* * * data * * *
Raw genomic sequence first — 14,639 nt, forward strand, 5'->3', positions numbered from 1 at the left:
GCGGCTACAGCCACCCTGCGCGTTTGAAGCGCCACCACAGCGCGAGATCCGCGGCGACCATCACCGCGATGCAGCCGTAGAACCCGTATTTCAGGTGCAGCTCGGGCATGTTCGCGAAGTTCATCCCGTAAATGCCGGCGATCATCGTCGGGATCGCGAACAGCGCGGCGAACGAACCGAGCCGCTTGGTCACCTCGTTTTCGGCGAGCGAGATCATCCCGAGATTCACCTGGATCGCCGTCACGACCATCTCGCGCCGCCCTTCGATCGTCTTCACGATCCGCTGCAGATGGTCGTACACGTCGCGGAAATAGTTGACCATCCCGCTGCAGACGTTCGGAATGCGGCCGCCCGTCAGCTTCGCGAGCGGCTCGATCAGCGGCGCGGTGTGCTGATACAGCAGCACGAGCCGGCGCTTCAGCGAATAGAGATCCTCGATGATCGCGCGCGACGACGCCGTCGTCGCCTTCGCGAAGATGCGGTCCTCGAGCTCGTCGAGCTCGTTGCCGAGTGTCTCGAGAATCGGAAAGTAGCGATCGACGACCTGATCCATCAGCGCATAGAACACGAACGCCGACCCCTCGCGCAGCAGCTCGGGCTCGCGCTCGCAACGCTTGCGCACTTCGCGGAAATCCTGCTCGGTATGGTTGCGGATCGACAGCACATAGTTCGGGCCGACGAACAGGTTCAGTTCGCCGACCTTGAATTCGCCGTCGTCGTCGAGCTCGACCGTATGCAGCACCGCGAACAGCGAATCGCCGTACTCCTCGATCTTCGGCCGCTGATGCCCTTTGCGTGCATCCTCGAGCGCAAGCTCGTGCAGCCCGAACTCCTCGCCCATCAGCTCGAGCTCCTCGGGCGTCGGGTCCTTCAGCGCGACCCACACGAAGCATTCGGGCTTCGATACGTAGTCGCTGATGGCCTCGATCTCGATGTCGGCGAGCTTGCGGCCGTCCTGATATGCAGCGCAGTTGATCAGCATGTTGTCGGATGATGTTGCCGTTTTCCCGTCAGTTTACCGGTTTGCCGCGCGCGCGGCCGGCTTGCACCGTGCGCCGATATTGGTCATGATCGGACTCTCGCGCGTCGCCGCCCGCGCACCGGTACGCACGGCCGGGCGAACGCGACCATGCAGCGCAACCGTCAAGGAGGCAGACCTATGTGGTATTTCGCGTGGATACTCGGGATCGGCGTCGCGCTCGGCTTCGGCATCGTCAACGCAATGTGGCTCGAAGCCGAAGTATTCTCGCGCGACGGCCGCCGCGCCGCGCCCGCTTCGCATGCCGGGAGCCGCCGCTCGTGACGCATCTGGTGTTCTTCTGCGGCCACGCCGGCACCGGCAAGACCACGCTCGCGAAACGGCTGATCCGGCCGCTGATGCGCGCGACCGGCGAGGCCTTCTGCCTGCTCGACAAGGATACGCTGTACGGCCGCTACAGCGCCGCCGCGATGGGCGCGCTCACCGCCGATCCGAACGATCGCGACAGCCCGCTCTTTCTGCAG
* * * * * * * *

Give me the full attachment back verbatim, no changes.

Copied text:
Raw genomic sequence first — 14,639 nt, forward strand, 5'->3', positions numbered from 1 at the left:
GCGGCTACAGCCACCCTGCGCGTTTGAAGCGCCACCACAGCGCGAGATCCGCGGCGACCATCACCGCGATGCAGCCGTAGAACCCGTATTTCAGGTGCAGCTCGGGCATGTTCGCGAAGTTCATCCCGTAAATGCCGGCGATCATCGTCGGGATCGCGAACAGCGCGGCGAACGAACCGAGCCGCTTGGTCACCTCGTTTTCGGCGAGCGAGATCATCCCGAGATTCACCTGGATCGCCGTCACGACCATCTCGCGCCGCCCTTCGATCGTCTTCACGATCCGCTGCAGATGGTCGTACACGTCGCGGAAATAGTTGACCATCCCGCTGCAGACGTTCGGAATGCGGCCGCCCGTCAGCTTCGCGAGCGGCTCGATCAGCGGCGCGGTGTGCTGATACAGCAGCACGAGCCGGCGCTTCAGCGAATAGAGATCCTCGATGATCGCGCGCGACGACGCCGTCGTCGCCTTCGCGAAGATGCGGTCCTCGAGCTCGTCGAGCTCGTTGCCGAGTGTCTCGAGAATCGGAAAGTAGCGATCGACGACCTGATCCATCAGCGCATAGAACACGAACGCCGACCCCTCGCGCAGCAGCTCGGGCTCGCGCTCGCAACGCTTGCGCACTTCGCGGAAATCCTGCTCGGTATGGTTGCGGATCGACAGCACATAGTTCGGGCCGACGAACAGGTTCAGTTCGCCGACCTTGAATTCGCCGTCGTCGTCGAGCTCGACCGTATGCAGCACCGCGAACAGCGAATCGCCGTACTCCTCGATCTTCGGCCGCTGATGCCCTTTGCGTGCATCCTCGAGCGCAAGCTCGTGCAGCCCGAACTCCTCGCCCATCAGCTCGAGCTCCTCGGGCGTCGGGTCCTTCAGCGCGACCCACACGAAGCATTCGGGCTTCGATACGTAGTCGCTGATGGCCTCGATCTCGATGTCGGCGAGCTTGCGGCCGTCCTGATATGCAGCGCAGTTGATCAGCATGTTGTCGGATGATGTTGCCGTTTTCCCGTCAGTTTACCGGTTTGCCGCGCGCGCGGCCGGCTTGCACCGTGCGCCGATATTGGTCATGATCGGACTCTCGCGCGTCGCCGCCCGCGCACCGGTACGCACGGCCGGGCGAACGCGACCATGCAGCGCAACCGTCAAGGAGGCAGACCTATGTGGTATTTCGCGTGGATACTCGGGATCGGCGTCGCGCTCGGCTTCGGCATCGTCAACGCAATGTGGCTCGAAGCCGAAGTATTCTCGCGCGACGGCCGCCGCGCCGCGCCCGCTTCGCATGCCGGGAGCCGCCGCTCGTGACGCATCTGGTGTTCTTCTGCGGCCACGCCGGCACCGGCAAGACCACGCTCGCGAAACGGCTGATCCGGCCGCTGATGCGCGCGACCGGCGAGGCCTTCTGCCTGCTCGACAAGGATACGCTGTACGGCCGCTACAGCGCCGCCGCGATGGGCGCGCTCACCGCCGATCCGAACGATCGCGACAGCCCGCTCTTTCTGCAG